Saturday, August 13, 2016

2016 Road Projects and Monument Preservation

San Mateo County Public Works has just begun our busy time of the year for road projects. For the Surveying group this mean we've just completed our pre-construction monument preservation tasks.  2016 marks our second full construction cycle of employing some new procedures and technology for monument preservation.

The sections of proposed road work and survey monuments in the same GIS is an excellent tool for analysis and planning.
The procedure:
The Surveying group obtains the locations of road projects from the Engineering group and adds them to a web based GIS map. The GIS map now serves as a mobile map the Survey group can access in the field from any mobile device. Any monument we encounter within the proposed road project area is surveyed and the monument is added to the same GIS map.  This provides an excellent tool for analysis and planning of our monument preservation activities.

A proposed slurry seal project in El Granada and the details of a survey monument along with a photo in the GIS map.  This is an internal and external tool for everyone working on the project.

The technology:
Our team did an evaluation of best procedures for sharing monument location and descriptions.  We compared the previous method of paper maps and how stakeholders accessed them to a online GIS and well...GIS is superior in every way imaginable.  For the surveyors reading this, we still file the necessary corner records and records of survey.  This GIS is aimed at creating an easy to access system for the public, pavement and utility contractors, and any government entity that works in the roads or issues permits for road work.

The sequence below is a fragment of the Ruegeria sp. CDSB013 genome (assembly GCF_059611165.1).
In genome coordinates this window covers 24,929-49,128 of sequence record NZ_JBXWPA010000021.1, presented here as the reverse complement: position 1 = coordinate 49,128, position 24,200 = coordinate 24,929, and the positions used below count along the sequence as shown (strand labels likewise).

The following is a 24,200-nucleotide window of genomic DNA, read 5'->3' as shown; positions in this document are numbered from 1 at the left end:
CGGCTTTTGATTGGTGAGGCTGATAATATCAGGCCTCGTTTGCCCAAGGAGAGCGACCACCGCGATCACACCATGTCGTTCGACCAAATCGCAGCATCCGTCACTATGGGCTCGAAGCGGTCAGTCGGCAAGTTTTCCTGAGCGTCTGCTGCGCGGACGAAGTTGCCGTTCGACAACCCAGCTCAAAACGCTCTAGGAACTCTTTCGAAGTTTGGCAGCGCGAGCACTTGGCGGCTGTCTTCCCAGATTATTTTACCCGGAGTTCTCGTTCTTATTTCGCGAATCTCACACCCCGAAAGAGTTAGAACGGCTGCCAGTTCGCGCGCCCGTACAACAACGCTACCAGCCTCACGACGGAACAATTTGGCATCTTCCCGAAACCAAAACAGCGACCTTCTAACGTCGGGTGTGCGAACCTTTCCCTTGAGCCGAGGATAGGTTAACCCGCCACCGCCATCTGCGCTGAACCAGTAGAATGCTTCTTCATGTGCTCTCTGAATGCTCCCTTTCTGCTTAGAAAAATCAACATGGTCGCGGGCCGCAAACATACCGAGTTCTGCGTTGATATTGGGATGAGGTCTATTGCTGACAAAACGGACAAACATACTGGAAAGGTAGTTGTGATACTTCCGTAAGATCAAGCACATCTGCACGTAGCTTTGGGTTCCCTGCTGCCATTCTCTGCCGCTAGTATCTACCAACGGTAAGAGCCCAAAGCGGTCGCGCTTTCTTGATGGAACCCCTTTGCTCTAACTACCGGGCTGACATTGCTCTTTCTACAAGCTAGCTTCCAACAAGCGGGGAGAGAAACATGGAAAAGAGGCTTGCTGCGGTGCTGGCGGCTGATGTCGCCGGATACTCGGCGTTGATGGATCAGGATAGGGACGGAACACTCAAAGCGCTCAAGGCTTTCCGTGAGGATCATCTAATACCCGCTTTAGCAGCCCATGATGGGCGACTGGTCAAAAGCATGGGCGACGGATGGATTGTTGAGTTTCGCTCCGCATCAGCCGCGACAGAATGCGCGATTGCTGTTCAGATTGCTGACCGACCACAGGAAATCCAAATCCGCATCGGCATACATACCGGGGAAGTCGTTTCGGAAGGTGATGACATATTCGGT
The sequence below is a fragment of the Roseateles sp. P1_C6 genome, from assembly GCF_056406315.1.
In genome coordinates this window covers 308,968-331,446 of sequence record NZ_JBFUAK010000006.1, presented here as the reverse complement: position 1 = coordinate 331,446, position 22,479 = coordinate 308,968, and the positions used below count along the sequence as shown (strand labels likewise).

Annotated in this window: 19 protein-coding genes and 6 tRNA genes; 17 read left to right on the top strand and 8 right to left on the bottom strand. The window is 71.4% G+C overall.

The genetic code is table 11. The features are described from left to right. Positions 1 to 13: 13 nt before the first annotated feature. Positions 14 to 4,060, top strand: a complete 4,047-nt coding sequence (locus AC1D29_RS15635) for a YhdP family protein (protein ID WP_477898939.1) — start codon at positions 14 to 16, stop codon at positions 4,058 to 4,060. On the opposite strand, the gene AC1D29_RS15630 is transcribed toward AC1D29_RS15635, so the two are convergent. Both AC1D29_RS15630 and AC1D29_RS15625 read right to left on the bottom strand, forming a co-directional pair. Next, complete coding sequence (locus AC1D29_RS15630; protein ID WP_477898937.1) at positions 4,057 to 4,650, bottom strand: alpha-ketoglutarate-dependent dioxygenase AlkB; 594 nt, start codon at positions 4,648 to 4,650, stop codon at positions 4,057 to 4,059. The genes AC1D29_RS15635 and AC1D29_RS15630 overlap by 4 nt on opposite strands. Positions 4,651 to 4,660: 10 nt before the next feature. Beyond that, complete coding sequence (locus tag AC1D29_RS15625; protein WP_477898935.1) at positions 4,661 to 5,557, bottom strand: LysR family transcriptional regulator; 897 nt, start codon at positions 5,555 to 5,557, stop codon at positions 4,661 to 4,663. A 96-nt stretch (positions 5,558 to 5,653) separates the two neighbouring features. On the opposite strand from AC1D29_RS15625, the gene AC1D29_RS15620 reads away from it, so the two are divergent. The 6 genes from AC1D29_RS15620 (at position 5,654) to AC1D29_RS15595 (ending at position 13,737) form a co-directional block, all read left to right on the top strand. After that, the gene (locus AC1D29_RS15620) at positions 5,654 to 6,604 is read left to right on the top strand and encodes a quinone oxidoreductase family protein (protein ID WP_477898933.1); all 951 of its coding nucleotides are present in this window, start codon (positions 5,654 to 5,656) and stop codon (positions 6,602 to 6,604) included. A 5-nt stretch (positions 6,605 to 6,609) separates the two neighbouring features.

GIS data collection In addition to traditional total station and GPS data collection, our team is using ArcGIS Collector to populate an ArcGIS Online web map.  ArcGIS Collector runs on any smartphone or tablet and we wrote a detailed post in October 2015 about how we collect the data.
ArcGIS Collector for smartphones

Sharing the data
As we mentioned earlier, previous monument preservation processes logged the data in paper format which was difficult for other groups to access even when scanned and shared electronically.  Often when these paper maps or scans were accessed, non-surveyor/engineer personnel struggled to interpret the location and description of the monuments and whether a proposed project would affect the monuments. This generated a bottleneck in the data flow that we were able to clear with ArcGIS Online.  ArcGIS Online allows anyone with an internet connected PC, phone, or tablet to see the monument locations in a GIS environment that can be customized to the users liking.
Users can customize the basemap of the GIS to their liking.

Users can see photographs of each monument and the description the field crew added.  The sample below is a disk in concrete 0.10 feet from the edge of the AC paving.  A total road reconstruction project would endanger this monument where a slurry seal project wouldn't.  The photo and description are key components to our analysis of monument preservation efforts needed per project.

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